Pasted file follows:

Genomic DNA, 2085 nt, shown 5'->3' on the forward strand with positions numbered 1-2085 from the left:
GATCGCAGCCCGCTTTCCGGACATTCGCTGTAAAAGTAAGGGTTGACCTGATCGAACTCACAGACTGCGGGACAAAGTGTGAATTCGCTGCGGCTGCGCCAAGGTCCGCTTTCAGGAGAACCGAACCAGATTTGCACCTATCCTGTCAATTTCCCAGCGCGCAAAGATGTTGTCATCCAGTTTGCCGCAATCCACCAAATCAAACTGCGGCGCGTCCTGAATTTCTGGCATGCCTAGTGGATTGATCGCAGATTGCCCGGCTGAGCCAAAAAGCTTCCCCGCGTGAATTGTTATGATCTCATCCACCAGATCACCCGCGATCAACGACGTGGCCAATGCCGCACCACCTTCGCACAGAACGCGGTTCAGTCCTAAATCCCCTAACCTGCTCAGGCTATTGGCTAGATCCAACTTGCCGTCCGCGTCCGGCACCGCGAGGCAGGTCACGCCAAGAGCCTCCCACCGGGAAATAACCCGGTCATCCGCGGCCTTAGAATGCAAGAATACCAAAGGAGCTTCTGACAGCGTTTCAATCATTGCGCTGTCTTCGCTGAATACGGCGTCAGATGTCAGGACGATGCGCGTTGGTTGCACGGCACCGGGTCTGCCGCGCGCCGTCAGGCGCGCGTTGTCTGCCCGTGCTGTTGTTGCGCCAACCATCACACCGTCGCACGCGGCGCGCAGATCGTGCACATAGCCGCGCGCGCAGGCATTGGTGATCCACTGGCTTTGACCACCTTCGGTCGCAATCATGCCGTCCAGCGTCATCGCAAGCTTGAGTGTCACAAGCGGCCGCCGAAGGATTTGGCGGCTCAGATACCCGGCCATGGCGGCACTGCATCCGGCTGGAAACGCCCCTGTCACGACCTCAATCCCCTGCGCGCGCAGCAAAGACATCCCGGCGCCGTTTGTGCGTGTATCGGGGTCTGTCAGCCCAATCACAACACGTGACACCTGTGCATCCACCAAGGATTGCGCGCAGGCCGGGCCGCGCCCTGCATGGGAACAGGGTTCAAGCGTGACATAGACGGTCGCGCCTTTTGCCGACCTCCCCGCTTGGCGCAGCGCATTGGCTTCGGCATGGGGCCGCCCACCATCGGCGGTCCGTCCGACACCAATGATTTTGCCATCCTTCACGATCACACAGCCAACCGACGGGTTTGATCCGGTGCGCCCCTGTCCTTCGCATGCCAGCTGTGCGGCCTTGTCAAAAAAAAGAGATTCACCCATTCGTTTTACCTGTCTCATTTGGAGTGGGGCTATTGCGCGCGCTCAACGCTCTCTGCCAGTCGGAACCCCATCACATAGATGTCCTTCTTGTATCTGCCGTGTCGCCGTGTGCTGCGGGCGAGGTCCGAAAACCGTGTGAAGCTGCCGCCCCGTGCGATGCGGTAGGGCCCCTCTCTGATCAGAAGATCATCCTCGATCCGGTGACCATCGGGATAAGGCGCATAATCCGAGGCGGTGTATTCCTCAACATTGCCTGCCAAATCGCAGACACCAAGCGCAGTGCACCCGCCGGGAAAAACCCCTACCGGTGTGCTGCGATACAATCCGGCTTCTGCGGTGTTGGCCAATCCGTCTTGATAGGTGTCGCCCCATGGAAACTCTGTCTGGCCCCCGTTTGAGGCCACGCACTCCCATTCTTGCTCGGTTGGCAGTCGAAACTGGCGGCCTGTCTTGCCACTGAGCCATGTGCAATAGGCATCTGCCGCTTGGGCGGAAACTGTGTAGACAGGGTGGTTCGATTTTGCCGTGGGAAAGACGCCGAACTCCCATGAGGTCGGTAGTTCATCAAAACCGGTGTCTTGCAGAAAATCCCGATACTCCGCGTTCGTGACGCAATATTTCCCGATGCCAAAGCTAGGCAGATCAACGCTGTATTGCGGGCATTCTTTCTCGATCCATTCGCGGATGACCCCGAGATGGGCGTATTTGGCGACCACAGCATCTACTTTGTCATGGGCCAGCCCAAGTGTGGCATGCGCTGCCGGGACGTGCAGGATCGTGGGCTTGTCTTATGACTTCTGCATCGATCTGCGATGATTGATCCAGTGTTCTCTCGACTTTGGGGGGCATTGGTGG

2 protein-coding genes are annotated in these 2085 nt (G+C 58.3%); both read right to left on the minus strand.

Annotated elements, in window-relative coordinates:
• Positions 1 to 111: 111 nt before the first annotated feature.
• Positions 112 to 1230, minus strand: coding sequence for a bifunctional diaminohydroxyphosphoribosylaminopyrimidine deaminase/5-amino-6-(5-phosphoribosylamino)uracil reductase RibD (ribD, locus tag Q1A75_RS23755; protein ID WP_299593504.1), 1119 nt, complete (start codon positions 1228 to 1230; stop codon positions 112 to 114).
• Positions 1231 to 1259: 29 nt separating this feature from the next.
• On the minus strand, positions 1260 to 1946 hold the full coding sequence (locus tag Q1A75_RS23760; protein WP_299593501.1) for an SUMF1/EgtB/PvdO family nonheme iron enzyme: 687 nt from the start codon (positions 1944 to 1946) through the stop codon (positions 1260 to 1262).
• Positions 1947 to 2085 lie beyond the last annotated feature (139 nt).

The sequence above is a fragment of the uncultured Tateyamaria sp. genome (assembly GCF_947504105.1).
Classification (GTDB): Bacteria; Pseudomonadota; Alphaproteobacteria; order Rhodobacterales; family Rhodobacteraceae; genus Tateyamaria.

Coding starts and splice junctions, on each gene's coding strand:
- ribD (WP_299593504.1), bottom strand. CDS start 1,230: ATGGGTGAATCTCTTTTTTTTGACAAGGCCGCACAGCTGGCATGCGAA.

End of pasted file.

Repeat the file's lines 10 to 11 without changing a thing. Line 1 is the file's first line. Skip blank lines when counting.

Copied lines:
The sequence above is a fragment of the uncultured Tateyamaria sp. genome (assembly GCF_947504105.1).
Classification (GTDB): Bacteria; Pseudomonadota; Alphaproteobacteria; order Rhodobacterales; family Rhodobacteraceae; genus Tateyamaria.